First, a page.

Most visitors to the Stemler Cave and Stemler Cave Woods Nature Preserves would likely
prefer to avoid the venomous Northern Copperhead snake.
Not Sammi Schmidt '15, Lexi Nash '17, Aly Janosko '17 and Nate Micklautz '17. Several times a week, the four biology students and Dr. Ben Jellen visit the 200-acre woods above an underground cave near Columbia and Millstadt, Ill., to search for and trap the highly camouflaged coppery brown snakes. Their research is providing important data about Northern Copperheads’ hibernation habits.
Those they catch are taken to the St. Louis Zoo’s animal hospital, where tiny radio transmitters are safely surgically implanted just under the skin of adult snakes or glued to the outer skin of baby snakes no larger than a pencil. The snaked are then returned to the nature preserve.
When Dr. Jellen and his team visit the woods every couple of days, they dial into radio frequencies assigned to the snakes. The embedded transmitter emits a beep, which enables the students to track a snake’s location, movement and underground depth.
“The faster the beeps, the warmer the snakes are, which tells us how far down in the soil they are hibernating,” Sammi explained. A small orange flag is placed to mark the spot wherever a snake is located. The students record ecological data such as temperature, precipitation, cloud cover, whether the soil is loose or tightly packed, and whether the snake is alone or with others.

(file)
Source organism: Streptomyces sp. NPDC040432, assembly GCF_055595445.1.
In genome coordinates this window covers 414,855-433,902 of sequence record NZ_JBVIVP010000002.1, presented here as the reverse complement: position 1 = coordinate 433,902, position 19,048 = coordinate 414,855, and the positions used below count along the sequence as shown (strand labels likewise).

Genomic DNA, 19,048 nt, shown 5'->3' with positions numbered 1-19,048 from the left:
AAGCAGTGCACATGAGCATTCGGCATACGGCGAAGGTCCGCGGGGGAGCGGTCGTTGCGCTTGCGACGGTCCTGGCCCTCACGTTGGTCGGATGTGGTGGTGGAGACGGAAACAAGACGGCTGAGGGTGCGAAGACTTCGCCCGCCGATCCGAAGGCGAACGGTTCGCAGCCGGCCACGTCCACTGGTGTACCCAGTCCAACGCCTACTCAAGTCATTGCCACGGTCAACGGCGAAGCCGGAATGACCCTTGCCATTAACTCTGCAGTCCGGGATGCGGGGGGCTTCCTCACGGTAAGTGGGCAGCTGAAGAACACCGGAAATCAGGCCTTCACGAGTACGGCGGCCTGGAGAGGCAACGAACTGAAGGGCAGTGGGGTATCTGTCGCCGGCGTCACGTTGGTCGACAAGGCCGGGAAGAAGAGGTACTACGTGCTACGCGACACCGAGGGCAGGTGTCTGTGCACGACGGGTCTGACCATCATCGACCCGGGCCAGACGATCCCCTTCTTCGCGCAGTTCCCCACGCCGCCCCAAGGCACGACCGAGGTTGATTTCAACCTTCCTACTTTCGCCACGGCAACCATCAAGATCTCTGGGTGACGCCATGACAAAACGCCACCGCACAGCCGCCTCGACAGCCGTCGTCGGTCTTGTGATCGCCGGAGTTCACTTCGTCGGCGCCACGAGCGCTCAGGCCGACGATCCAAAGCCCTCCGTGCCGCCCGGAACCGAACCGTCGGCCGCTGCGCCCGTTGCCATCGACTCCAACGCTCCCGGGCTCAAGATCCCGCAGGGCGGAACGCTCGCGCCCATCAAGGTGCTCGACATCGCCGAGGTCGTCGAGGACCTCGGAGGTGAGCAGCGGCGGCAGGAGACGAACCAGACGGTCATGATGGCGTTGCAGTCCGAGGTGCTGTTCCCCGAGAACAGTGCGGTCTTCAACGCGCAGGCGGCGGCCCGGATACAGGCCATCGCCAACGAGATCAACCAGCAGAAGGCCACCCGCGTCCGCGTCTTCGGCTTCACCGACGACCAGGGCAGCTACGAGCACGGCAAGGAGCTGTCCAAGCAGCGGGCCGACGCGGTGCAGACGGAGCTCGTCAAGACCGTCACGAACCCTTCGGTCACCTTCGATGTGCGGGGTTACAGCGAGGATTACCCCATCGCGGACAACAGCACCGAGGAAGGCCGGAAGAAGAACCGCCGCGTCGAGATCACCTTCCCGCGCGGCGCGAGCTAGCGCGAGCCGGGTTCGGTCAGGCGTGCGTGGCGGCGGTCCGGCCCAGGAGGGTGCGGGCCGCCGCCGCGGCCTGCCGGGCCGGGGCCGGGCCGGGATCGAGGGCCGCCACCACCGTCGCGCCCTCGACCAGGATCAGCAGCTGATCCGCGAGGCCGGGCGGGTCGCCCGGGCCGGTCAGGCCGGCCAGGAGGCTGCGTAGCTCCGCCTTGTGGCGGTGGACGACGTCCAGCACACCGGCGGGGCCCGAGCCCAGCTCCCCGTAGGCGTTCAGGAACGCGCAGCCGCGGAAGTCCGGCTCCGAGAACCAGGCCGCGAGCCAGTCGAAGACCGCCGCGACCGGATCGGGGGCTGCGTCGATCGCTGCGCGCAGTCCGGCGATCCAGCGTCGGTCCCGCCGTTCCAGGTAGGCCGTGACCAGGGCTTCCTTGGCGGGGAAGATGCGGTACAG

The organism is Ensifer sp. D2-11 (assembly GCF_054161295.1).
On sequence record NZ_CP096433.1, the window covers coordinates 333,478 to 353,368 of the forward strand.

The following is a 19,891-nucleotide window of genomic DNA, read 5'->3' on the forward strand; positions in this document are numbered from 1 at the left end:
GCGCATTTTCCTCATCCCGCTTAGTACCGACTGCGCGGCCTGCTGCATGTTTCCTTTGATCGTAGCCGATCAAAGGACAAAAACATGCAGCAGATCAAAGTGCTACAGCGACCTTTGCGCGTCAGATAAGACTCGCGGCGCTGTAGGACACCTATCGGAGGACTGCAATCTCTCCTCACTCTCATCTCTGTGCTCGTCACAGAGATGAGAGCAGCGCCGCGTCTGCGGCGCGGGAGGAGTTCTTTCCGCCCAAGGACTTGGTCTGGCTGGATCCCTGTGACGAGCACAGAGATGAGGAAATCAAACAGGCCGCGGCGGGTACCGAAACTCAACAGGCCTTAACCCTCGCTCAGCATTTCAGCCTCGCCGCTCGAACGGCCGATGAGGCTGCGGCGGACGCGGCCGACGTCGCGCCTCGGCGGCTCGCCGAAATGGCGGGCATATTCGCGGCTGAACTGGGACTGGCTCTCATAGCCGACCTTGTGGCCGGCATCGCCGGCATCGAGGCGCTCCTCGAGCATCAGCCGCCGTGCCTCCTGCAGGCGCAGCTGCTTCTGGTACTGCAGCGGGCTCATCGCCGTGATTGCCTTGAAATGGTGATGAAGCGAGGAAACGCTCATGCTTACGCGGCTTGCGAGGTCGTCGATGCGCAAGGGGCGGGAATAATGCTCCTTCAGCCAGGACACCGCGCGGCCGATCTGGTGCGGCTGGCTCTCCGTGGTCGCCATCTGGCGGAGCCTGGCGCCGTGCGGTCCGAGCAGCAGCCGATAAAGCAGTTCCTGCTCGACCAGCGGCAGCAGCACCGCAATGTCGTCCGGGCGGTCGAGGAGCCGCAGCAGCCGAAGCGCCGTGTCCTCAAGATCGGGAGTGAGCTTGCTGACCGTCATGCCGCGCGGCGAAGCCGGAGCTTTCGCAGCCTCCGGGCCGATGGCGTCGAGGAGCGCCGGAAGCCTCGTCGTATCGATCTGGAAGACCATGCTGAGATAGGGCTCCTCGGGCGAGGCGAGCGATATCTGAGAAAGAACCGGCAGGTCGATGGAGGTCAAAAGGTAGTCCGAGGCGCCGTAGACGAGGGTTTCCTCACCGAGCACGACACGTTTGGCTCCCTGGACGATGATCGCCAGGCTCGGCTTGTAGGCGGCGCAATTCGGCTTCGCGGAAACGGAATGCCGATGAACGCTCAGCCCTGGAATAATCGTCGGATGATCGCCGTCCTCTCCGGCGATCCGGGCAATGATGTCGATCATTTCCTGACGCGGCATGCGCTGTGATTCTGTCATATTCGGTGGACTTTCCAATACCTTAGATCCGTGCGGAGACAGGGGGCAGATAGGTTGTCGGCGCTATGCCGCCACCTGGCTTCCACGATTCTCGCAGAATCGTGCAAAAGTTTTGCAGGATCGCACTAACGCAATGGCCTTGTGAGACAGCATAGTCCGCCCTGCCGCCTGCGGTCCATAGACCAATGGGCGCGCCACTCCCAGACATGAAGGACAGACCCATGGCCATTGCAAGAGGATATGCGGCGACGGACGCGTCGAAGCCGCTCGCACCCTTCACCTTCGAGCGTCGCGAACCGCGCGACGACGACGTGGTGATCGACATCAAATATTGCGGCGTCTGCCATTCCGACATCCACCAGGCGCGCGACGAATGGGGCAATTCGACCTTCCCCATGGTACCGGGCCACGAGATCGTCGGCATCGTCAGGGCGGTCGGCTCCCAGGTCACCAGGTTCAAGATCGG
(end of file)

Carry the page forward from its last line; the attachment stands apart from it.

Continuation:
Copperheads hibernate from November to April. “No one is certain whether they hibernate inside the cave, in terrestrial burrows or in tree root systems at the preserve,” said Dr. Jellen. “This project helps delineate critical habitat for many herpetological species and contributes new information to aid habitat management practices within the preserve. It’s a wonderful opportunity for student research. Once they have enough data, they will publish their findings.”
The students work closely as a team and each is conducting an independent study project. Sammi, a senior studying conservation biology, tracks the neonates’ movement in their first year of life. Sophomore honors students Aly and Nate study hormonal influences on the male and female snakes’ mating behavior.
Lexi, a sophomore pre-dentistry major, is studying genetics, DNA sequencing and multiple paternity in litters of copperheads. “I’m able to apply what I’m learning in the classroom to the outside,” she said. “I’m glad to have this hands-on experience because I’ll be doing research the rest of my life.”
Their research is funded by a $2,000 grant from the Illinois Department of Natural Resources-Illinois Wildlife Preservation Fund, as well as grants from the University. McKendree leads the collaborative study with faculty members from Southwestern Illinois College, Saint Louis University, the University of Illinois and the Illinois Natural History Survey. The project will continue through 2015.
Learn more about McKendree University and the Biology program.
Some photos provided by Gail Hollis.